Get naked! Well, almost naked. Strip on down to your skivvies and head over to the Tangent Gallery this Thursday night for a summer night bike ride, complete with g-strings, brews, neon body paint, glitter and a bunch of rowdy companions. “It’s more than a party. It’s a movement.” Celebrate urban cycling and that hot bod of yours by scooting around Detroit with a bunch of nearly naked strangers. After the ride, there will be cold drinks and hot tunes to shake your ass to. Ride starts at 8:30 p.m.
Every other year, the Puppeteers of America hosts festivals that bring the best and brightest puppeteers to the region. This year's Great Lakes Regional Puppetry Festival comes to Detroit, bringing three days of award-winning shows to the DIA. It all kicks off with the award-winning The Snowflake Man by puppeteer Sarah Frechette (aka Penny Pup from the children's TV show SeeMore's Playhouse), which takes a look at the life of photographer W.A. Bentley with hand-carved traditional Czech marionettes and watercolor paintings. The Snowflake Man plays at 3:30 p.m. at 5200 Woodward Avenue, Detroit; 313-833-7900; dia.org. Check the dia.org for the full schedule. The puppet shows are free with museum admission (and free for residents of Wayne, Oakland, and Macomb counties).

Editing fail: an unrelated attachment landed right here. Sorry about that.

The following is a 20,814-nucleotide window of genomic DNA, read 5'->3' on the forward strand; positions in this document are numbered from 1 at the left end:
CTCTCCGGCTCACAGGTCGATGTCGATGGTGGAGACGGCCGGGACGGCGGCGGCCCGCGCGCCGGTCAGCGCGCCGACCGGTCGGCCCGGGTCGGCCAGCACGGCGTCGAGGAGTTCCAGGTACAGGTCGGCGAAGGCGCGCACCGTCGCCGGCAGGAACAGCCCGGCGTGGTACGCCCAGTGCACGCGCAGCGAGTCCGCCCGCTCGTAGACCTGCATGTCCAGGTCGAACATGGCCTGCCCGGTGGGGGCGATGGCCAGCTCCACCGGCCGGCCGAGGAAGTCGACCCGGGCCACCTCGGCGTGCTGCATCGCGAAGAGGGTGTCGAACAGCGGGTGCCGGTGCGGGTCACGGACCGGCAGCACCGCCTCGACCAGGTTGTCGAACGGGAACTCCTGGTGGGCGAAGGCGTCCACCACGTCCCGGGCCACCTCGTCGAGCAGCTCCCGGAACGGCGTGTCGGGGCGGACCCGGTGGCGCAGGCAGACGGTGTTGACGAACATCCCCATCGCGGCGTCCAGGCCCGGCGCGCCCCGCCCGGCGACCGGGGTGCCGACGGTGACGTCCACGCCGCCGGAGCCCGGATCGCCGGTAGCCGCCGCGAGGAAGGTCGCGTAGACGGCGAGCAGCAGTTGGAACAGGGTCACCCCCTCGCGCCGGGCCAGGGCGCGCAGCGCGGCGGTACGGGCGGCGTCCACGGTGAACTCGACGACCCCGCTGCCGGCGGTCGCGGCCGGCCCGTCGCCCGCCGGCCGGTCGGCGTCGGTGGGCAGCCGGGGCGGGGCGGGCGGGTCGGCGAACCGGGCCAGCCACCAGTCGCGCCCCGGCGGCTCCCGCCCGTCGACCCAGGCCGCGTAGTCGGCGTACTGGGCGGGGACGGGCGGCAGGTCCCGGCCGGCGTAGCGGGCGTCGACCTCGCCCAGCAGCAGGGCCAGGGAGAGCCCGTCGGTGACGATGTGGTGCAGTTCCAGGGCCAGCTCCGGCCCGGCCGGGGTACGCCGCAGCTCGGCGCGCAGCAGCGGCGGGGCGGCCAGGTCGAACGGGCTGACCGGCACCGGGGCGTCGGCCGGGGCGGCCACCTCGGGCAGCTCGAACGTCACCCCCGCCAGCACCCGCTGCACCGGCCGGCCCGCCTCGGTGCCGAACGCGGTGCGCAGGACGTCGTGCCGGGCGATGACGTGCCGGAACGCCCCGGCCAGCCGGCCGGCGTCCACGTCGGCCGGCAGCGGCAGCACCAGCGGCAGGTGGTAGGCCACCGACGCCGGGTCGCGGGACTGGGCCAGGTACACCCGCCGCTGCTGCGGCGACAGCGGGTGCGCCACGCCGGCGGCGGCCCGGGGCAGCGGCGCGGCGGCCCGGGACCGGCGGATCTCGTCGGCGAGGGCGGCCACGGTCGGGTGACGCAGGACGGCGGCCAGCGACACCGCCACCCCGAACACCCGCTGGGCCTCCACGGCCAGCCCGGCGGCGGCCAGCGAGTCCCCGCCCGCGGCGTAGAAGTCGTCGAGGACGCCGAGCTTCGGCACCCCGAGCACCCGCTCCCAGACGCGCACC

Come out and enjoy a night of kings and queens, princesses and duels at the Redford Theaters showing of the 1987 classic, The Princess Bride. This PG rated film is full of hilarity and romance from beginning to end and will spice up any average summer night. Don’t forget to hit the concession stand, which prices are distinctly low and the popcorn is always delicious.
Keith Fields is a trickster. This Brit is known for fooling people as he makes them laugh. And now, living in the U.S., his tricks are reaching a whole new audience. His interactive show ‘Keith Fields – Live and Tricking’ integrates magic, stunts and rip-roaring comedy. Fields has tricked all over the U.S. – from Broadway to Vegas. Hell, he once had Robin Williams as his opening act. You can’t get more official than that.
733 Saint Antoine
Detroit, MI 48226